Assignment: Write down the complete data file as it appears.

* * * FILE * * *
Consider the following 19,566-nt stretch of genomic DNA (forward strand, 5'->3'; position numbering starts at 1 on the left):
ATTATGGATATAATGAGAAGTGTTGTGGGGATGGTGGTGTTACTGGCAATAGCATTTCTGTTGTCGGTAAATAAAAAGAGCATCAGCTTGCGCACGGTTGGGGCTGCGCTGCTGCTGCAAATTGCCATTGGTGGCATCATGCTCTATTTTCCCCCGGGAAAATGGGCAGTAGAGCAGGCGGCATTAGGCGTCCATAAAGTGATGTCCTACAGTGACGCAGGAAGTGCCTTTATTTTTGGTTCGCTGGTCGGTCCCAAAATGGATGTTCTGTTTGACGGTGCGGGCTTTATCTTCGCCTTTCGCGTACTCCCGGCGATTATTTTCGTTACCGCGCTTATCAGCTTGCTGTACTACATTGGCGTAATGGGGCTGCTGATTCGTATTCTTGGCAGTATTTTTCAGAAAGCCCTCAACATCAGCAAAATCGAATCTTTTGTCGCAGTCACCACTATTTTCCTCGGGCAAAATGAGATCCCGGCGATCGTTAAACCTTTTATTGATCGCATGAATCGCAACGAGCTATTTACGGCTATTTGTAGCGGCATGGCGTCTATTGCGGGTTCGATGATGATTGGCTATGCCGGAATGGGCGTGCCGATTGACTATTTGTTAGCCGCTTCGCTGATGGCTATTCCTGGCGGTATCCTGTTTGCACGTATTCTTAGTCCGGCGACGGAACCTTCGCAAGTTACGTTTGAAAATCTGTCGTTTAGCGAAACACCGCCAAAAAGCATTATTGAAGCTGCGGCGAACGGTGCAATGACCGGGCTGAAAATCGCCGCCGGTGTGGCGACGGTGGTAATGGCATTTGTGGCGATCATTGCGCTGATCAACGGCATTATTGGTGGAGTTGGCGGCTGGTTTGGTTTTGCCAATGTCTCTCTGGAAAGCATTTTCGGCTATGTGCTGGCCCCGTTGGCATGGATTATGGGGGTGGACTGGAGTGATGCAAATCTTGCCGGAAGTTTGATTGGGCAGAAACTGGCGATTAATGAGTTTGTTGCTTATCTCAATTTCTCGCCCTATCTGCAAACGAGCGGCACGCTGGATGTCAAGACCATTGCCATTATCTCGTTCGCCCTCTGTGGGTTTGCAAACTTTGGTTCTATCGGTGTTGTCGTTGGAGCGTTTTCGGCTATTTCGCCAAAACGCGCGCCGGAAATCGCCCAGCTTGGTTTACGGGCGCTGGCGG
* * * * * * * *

Consider the following 19,566-nt stretch of genomic DNA (forward strand, 5'->3'; position numbering starts at 1 on the left):
ATTATGGATATAATGAGAAGTGTTGTGGGGATGGTGGTGTTACTGGCAATAGCATTTCTGTTGTCGGTAAATAAAAAGAGCATCAGCTTGCGCACGGTTGGGGCTGCGCTGCTGCTGCAAATTGCCATTGGTGGCATCATGCTCTATTTTCCCCCGGGAAAATGGGCAGTAGAGCAGGCGGCATTAGGCGTCCATAAAGTGATGTCCTACAGTGACGCAGGAAGTGCCTTTATTTTTGGTTCGCTGGTCGGTCCCAAAATGGATGTTCTGTTTGACGGTGCGGGCTTTATCTTCGCCTTTCGCGTACTCCCGGCGATTATTTTCGTTACCGCGCTTATCAGCTTGCTGTACTACATTGGCGTAATGGGGCTGCTGATTCGTATTCTTGGCAGTATTTTTCAGAAAGCCCTCAACATCAGCAAAATCGAATCTTTTGTCGCAGTCACCACTATTTTCCTCGGGCAAAATGAGATCCCGGCGATCGTTAAACCTTTTATTGATCGCATGAATCGCAACGAGCTATTTACGGCTATTTGTAGCGGCATGGCGTCTATTGCGGGTTCGATGATGATTGGCTATGCCGGAATGGGCGTGCCGATTGACTATTTGTTAGCCGCTTCGCTGATGGCTATTCCTGGCGGTATCCTGTTTGCACGTATTCTTAGTCCGGCGACGGAACCTTCGCAAGTTACGTTTGAAAATCTGTCGTTTAGCGAAACACCGCCAAAAAGCATTATTGAAGCTGCGGCGAACGGTGCAATGACCGGGCTGAAAATCGCCGCCGGTGTGGCGACGGTGGTAATGGCATTTGTGGCGATCATTGCGCTGATCAACGGCATTATTGGTGGAGTTGGCGGCTGGTTTGGTTTTGCCAATGTCTCTCTGGAAAGCATTTTCGGCTATGTGCTGGCCCCGTTGGCATGGATTATGGGGGTGGACTGGAGTGATGCAAATCTTGCCGGAAGTTTGATTGGGCAGAAACTGGCGATTAATGAGTTTGTTGCTTATCTCAATTTCTCGCCCTATCTGCAAACGAGCGGCACGCTGGATGTCAAGACCATTGCCATTATCTCGTTCGCCCTCTGTGGGTTTGCAAACTTTGGTTCTATCGGTGTTGTCGTTGGAGCGTTTTCGGCTATTTCGCCAAAACGCGCGCCGGAAATCGCCCAGCTTGGTTTACGGGCGCTGGCGG